Mary Vaux Walcott

International Women's Day

By Alyssa Hamza on March 8, 2022

To celebrate International Women’s Day (March 8th, 2022), I want to share the accomplishments of Mary Vaux Walcott (1860 – 1940).

Early Life

Mary Vaux was born into a prominent Quaker family in Philadelphia on July 31, 1860. She was the eldest of the Vaux’s three children. The Quakers valued the devotion to God, modesty and the pursuit of knowledge. So even though Mary was a woman, she was encouraged to pursue scientific knowledge. Due to the early death of her mother, the running the household fell to Mary and she was unable to attend university. But that didn’t stop her from going after her passions. These included watercolours, scenic photography, mountaineering, glacial studies, geology, and passing her knowledge to others.

Passion for the Great Outdoors

Above all else Mary valued the outdoors. he once wrote “escape from brick walls and city streets is the most desirable thing to do in the world.” She had a passion for the mountains and her first climb was Mount Abbot (2466 m summit) on July 25, 1897. She was the first documented woman in Canada to ascend a mountain over 3050 m high. She climbed Mount Stephen (a 3199 m summit) in the Kicking Horse River Valley of Yoho National Park on July 21 1900.


Mary Vaux Walcott, holding wild flowers in Canadian Rockies, c. 1920s, Smithsonian Institution Archives

Inspired by Nature

Mary was constantly seeking new vistas and places to travel. She was on the forefront of women who sought excitement and fulfillment through exploring the outdoors. She often took photographs of the landscapes she encountered during her travels. In 1887, her brother William noticed differences between a glacier in the Selkirk mountains and the pictures Mary had taken three years earlier. This observation sparked the family to begin the first glacial studies in Canada.

In 1914, at the age of 54, Mary married Dr. Charles Doolittle Walcott, the then secretary of the Smithsonian Institution on Washington, D.C. He was a scientist, paleontologist and a leading authority on Cambrian geology and fossils. In 1909, he discovered the Burgess shale deposit on Mount Wapta, British Columbia. Mary and Charles shared a passion for the outdoors, exploring, and enjoyed traveling together. They frequented Banff, Lake Louise, Yellowstone National Park, the Grand Canyon, and Yoho National Park. Mary was a remarkable woman and her name lives on through a landmark, Mount Mary Vaux, a 3,208 m summit located in Jasper National Park.


Portrait of Mary Vaux Walcott, holding wild flowers in Canadian Rockies, c. 1914, Smithsonian Institution Archives

Mary’s involvement in scientific pursuits was a milestone at the time when women were often discouraged from such activities. Mary and her husband Charles promoted the public understanding of scientific research. She gave lectures on botany and photography for crowds of up to 3,000 people. She and her husband established a research fund for the development of geological and paleontological studies and publishing results thereof called “the Charles D. and Mary V. Walcott Research Fund”. This fund is still in existence today.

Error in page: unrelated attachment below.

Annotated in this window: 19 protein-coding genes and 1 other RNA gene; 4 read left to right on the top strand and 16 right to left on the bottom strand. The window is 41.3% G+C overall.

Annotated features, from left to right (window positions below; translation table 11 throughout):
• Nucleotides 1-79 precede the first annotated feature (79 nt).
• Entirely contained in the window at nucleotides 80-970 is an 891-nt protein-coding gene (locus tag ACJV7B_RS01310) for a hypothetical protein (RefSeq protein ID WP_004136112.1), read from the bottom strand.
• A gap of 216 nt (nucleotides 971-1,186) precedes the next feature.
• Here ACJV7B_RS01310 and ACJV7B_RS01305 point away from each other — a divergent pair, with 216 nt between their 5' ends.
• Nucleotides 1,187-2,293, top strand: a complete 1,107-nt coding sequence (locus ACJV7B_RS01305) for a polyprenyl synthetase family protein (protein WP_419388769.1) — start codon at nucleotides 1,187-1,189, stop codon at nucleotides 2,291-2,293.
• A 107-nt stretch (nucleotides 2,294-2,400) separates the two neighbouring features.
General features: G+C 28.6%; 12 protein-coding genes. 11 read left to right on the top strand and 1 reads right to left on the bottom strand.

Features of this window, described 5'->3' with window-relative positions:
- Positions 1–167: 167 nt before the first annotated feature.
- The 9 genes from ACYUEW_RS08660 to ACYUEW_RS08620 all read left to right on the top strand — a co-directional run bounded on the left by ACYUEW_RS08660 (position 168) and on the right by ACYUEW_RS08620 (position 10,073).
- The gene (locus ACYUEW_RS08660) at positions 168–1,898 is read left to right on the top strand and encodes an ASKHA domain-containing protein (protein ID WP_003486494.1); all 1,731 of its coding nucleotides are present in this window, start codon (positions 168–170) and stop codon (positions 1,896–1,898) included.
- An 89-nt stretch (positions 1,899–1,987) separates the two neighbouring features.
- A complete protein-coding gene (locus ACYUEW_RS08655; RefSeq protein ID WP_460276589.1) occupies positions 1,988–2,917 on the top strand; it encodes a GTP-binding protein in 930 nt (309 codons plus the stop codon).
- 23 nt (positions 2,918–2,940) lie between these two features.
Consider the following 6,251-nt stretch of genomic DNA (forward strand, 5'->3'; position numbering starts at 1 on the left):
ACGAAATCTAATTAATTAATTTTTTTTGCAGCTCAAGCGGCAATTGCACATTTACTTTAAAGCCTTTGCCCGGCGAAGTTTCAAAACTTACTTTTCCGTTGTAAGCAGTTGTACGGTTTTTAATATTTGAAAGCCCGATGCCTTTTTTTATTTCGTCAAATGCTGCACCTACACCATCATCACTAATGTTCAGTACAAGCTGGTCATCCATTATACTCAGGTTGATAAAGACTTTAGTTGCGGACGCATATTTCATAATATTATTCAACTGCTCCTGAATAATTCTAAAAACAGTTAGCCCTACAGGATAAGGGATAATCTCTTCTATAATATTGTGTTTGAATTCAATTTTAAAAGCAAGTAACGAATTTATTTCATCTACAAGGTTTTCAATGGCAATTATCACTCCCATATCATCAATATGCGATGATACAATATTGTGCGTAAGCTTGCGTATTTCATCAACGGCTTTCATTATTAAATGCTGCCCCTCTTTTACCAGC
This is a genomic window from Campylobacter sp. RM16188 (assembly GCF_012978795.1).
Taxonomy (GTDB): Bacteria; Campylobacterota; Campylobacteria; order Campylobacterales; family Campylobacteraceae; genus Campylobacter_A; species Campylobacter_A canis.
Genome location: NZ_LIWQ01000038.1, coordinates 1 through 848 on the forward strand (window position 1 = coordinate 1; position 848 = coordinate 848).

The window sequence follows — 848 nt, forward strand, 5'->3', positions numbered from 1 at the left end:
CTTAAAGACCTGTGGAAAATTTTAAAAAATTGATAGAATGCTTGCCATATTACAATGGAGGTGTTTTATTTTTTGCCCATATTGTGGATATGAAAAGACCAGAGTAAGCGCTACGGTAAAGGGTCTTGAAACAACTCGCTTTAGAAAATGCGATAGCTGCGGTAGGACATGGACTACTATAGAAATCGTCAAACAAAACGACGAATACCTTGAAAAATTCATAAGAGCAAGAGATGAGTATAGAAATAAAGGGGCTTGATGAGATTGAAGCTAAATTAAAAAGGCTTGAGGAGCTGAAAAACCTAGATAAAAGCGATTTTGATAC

Life is Art

As a talented artist, Mary painted over 1000 watercolours of wildflowers. The Smithsonian Institution first published her paintings in 1925 in a five-volume set titled “North American Wildflowers.” It contained 400 reproductions of her paintings along with her one page descriptions of each. These descriptions included scientific data, interesting facts, medicinal uses, poetic references, and sometimes the circumstances surrounding the painting of the wildflowers.


Mary Vaux Walcott, “Red Lily (Lilium montanum)” watercolour 1923. Smithsonian American Art Museum.

An Inspiration to All

One of Mary’s final achievements was that she succeeded her brother George on the Board of Indian Commissioners in 1927. She remained on the board until its dissolution in 1933. Board members traveled on inspection tours to multiple reservations and later advised the Department of the Interior and Congress on Indian Affairs. During this time, she visited over 100 reservations. Her writing expresses concern and compassion for the First Nations peoples that she encountered.

To conclude, I leave us with one last quote from Mary: “I don’t know why it is. Women have time for bridge parties and dances, yet they miss so much by not turning their attention to scientific studies and using their eyes. There is a thrill one receives from breaking a rock and finding a fresh fossil that nothing else can give. There is the romance of not knowing what one will find.”

A woman after our own hearts.

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